Related Articles: Movies, All

When Will I Be Loved

Wacky Indie Fare with Art-House Ambitions

Written and directed by the self-styled auteur terrible James Toback, who built his claim to indie-fame on the celebrated 1978 cult classic Fingers, When Will I Be Loved unfolds like a breezy tour of Manhattan's low and high life, laced with serendipitous encounters, fleeting celebrity sightings, and scattered moments of fascination.

The film's central plot revolves around Vera (Neve Campbell), a bisexual twenty-something uptown vixen who, Indecent Proposal-style, is pimped out by her sleazeball boyfriend Ford (Frederick Weller) to an aging Italian media mogul, Count Tommaso Lupo (Dominic Chianese). Until this plot kicks in, however, Toback treats his audience to a series of largely improvised snapshots of Vera and Ford going about their separate daily lives that lasts some 30 minutes and reveals as much about their characters and the pulse of his hometown as it does about Toback's own personal obsession with sex in the city and his lead actress (who drops it all for the maestro in the film's steamy opening shower scene). By the time the two of them meet in Vera's trendy new Tribeca loft, paid for by her doting, wealthy parents, audience's cannot help but wonder why on earth a seemingly intelligent woman like Vera would waste her time with a boisterous hustler like Ford. Then again, it's a Toback flick, and in his self-indulgent musings on gender relations, class, and money in the Big Apple, where Hip Hop rules the streets and Glenn Gould soothes the ears of aesthetes and the well-to-do, everything is fair game.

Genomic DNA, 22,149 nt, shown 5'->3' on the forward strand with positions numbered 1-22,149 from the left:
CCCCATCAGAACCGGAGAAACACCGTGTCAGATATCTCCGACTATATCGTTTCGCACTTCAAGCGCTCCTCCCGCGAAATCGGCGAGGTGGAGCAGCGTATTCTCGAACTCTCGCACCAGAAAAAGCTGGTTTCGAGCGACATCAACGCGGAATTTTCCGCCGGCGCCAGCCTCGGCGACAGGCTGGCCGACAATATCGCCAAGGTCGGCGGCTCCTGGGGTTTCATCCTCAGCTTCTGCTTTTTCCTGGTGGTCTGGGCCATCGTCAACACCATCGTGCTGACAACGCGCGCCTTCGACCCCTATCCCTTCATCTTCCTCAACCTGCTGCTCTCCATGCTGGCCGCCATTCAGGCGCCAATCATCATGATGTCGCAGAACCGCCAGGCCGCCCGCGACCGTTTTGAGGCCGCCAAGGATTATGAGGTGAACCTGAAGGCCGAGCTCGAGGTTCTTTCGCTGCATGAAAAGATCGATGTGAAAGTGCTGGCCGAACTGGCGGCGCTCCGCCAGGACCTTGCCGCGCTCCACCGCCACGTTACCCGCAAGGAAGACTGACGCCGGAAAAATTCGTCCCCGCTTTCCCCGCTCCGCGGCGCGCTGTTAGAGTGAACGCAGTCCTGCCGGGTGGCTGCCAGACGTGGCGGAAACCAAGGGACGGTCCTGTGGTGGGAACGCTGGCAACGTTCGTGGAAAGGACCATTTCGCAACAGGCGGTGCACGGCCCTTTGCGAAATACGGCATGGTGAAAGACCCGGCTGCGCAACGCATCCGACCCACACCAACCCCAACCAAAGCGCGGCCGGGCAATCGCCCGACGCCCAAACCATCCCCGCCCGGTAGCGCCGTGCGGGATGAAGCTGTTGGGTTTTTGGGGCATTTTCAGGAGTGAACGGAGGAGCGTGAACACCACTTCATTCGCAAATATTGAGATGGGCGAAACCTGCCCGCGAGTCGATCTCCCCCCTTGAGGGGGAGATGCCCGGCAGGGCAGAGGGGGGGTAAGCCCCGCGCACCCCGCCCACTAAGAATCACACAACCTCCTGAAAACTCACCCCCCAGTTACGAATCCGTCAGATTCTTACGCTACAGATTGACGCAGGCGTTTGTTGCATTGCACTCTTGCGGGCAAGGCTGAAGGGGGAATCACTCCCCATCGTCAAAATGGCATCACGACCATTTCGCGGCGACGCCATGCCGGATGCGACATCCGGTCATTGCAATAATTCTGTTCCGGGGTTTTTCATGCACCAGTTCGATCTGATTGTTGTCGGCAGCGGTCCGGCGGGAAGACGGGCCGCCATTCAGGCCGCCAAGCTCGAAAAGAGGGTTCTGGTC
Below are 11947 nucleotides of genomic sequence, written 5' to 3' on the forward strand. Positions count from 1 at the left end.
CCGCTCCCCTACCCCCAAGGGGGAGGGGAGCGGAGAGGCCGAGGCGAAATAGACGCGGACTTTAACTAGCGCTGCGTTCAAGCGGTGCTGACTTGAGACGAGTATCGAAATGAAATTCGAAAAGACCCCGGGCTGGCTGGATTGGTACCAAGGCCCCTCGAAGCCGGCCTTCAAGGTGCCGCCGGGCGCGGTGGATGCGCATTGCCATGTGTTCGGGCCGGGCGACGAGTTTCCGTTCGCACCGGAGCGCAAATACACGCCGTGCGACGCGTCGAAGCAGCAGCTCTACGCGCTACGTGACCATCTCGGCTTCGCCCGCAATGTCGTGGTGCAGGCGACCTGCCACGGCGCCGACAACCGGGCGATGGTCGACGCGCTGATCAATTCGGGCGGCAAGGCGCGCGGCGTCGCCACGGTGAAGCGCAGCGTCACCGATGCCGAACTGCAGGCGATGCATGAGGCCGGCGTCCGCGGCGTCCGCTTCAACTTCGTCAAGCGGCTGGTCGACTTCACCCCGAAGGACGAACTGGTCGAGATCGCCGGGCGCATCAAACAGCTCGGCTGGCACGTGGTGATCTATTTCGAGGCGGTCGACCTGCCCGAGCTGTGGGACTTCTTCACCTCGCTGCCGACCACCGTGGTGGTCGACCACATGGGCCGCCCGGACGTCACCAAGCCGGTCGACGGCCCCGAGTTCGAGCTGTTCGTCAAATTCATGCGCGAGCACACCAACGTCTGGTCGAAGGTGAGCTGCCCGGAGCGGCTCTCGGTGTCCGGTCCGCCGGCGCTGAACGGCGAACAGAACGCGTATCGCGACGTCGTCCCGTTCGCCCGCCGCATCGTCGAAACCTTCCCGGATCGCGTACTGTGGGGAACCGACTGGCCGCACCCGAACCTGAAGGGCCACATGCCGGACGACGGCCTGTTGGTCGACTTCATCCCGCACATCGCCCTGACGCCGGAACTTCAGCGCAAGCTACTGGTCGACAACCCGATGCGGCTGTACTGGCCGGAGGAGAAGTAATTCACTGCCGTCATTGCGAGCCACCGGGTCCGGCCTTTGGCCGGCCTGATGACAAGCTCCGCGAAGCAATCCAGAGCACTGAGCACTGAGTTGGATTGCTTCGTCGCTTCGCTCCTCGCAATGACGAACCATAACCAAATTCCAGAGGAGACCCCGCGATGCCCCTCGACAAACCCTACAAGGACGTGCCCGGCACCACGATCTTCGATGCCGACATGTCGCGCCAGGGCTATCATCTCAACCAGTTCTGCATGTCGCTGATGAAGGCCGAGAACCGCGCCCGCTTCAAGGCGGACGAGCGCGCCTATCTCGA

Laced with stylistic déjà vus and social commentary that betray Toback's fondness for the improv-heavy cinema of Jean-Luc Godard and Robert Altman, When Will I Be Loved plays like the impromptu spoken word performance of an eccentric urban hipster, who has the balls to sit in on a poetry slam but ultimately fails to fully connect with his audience for lack of depth, substance, and originality.

For all its shortcomings, the film still makes for an intriguing vehicle for Campbell, who helps move this tart film along as she transforms Vera's character from a nubile object of desire into a capricious, scheming and persuasive modern-day femme fatale, who is always a few steps ahead of the men in her life. Whether she or the filmmaker will be loved, however, is for the audience to decide.

Stars: 2.5 out of 5